Erie County Health Dept. confirms human case of West Nile Virus
Buffalo (WBEN) -- The Erie County Health Department is confirming a human case of the West Nile Virus.
The department's Doctor Scott Zimmerman the person has received treatment and is recovering.
The department also issuing the following news release that includes details on avoiding mosquito bites. The West Nile Virus has affected several areas of the country this year, including the Dallas area, as indicated by the accompanying from the Associated Press.
Erie County Health Commissioner Dr. Gale Burstein today reminded Erie County residents about the dangers of mosquitoes and West Nile Virus (“WNV”), following the confirmation of a human West Nile virus case in Erie County.
While that patient has been treated and is recovering, Burstein once again reminded residents that precautions and preventive measures can help to diminish potential exposure to the virus.
However, a family member of the patient tells WBEN the patient is not fully recovered, and is in a nursing home. That family member says the patient was not diagnosed at the hospital until a relative asked for a West Nile test, which confirmed the diagnosis.
“Just like many other communities across the U.S., Erie County has started to see human WNV cases,” Burstein said. “WNV is a potentially serious illness. About one in 150 (less than 1%) of people infected with WNV will develop severe illness with symptoms such as high fever, headache, neck stiffness, and stupor. Up to 20 percent of the people who become infected have flu-like symptoms such as fever, headache, body aches, nausea, and vomiting. Fortunately, about 4 out of 5 people who are infected with WNV will show no symptoms at all.”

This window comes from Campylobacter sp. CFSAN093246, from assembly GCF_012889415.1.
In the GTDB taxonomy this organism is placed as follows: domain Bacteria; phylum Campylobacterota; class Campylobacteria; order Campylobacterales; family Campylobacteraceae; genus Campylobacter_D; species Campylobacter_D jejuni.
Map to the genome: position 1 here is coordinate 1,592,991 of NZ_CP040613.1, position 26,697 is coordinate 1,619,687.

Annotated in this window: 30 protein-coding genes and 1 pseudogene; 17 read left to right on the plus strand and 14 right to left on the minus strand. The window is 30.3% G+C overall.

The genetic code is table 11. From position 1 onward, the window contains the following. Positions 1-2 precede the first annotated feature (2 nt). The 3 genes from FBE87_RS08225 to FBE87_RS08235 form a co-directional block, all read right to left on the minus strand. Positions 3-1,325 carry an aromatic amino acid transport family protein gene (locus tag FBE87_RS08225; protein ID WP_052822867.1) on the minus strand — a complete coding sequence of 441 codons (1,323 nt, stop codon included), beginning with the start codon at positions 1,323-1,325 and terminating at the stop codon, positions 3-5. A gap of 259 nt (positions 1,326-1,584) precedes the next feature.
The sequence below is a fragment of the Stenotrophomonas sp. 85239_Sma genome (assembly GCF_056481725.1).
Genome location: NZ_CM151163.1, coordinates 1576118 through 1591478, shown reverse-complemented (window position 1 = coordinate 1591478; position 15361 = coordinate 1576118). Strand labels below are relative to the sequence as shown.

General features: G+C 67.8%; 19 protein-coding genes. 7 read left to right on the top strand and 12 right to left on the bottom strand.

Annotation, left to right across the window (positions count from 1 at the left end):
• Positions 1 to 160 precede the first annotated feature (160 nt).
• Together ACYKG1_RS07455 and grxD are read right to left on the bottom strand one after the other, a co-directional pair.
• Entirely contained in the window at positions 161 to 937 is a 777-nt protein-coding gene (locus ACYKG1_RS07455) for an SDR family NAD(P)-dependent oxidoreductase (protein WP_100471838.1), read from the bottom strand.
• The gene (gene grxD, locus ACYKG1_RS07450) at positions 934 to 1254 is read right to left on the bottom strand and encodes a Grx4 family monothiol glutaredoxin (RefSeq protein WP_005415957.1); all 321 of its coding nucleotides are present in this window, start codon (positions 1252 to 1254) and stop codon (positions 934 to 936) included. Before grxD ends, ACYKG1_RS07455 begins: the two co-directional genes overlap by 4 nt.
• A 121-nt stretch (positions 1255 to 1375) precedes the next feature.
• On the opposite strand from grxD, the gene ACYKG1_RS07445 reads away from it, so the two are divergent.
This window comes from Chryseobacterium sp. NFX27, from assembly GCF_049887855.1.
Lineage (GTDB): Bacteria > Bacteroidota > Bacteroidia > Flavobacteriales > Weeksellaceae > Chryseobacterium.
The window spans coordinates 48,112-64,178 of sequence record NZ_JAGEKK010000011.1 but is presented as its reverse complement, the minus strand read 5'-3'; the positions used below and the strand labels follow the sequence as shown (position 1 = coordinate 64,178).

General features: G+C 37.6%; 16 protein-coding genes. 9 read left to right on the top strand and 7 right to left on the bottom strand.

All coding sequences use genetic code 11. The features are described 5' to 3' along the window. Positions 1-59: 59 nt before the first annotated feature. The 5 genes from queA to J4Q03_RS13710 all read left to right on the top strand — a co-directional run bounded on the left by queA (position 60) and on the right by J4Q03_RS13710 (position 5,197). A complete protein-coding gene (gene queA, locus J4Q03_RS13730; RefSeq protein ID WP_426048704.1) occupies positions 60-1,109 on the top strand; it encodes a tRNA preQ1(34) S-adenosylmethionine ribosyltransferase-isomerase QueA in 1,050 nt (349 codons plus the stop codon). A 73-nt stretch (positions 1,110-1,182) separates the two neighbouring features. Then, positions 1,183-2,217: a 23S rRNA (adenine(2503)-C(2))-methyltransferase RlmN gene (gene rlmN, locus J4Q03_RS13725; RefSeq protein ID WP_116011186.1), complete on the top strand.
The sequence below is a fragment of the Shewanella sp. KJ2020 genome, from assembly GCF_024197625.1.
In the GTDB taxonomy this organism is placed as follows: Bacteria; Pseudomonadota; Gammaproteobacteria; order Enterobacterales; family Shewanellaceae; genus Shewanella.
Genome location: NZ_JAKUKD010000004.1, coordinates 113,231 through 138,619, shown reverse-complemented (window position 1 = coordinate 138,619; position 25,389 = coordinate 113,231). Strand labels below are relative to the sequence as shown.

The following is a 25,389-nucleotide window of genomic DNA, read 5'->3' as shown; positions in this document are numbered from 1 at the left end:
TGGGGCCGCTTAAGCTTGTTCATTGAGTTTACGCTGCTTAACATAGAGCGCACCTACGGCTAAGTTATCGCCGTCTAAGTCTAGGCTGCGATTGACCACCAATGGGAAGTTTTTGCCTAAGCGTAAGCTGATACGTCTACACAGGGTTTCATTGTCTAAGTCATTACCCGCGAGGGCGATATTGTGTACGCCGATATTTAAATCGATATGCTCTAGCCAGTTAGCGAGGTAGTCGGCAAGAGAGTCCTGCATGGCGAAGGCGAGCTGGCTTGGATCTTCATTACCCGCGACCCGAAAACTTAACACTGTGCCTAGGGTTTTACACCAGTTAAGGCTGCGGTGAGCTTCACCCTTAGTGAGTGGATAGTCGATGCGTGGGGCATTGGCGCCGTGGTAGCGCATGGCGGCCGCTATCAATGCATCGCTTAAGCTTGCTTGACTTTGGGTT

Burstein continued, ”WNV is a preventable disease and there are steps that people can take to prevent infection, including minimizing mosquito contact with your skin and decreasing the mosquito burden in your immediate area. Use insect repellant containing at least 25% DEET (10% for children) when you can, and wear a long sleeve shirt and long pants especially during the evening hours. There are also ways to eliminate mosquito breeding grounds in your yard, including dumping out standing water, cleaning clogged gutters, and changing the water in your bird bath.”
The Erie County Department of Health (“ECDOH”) recommends several other strategies to “fight the bite”, including maintaining your pool by chlorinating and filtering; maintaining ornamental ponds by stocking them with fish and using bubblers and fountains; removing used tires from your property; eliminating any stagnant water in tin cans, plastic containers, or any container that holds water; and repairing window and door screens.
Burstein added, “People at higher risk from mosquito bites are the immune-compromised, the elderly, and the very young. Residents should use common sense when they are outside and be aware of the environments that produce and protect mosquitoes: stagnant, standing water and weeds, tall grass and shrubbery, which provide an outdoor home for mosquitoes. Dress appropriately, use insect repellant, and eliminate or stay away from mosquito-prone areas where you can. Parents should remember to ensure their children are protected too.”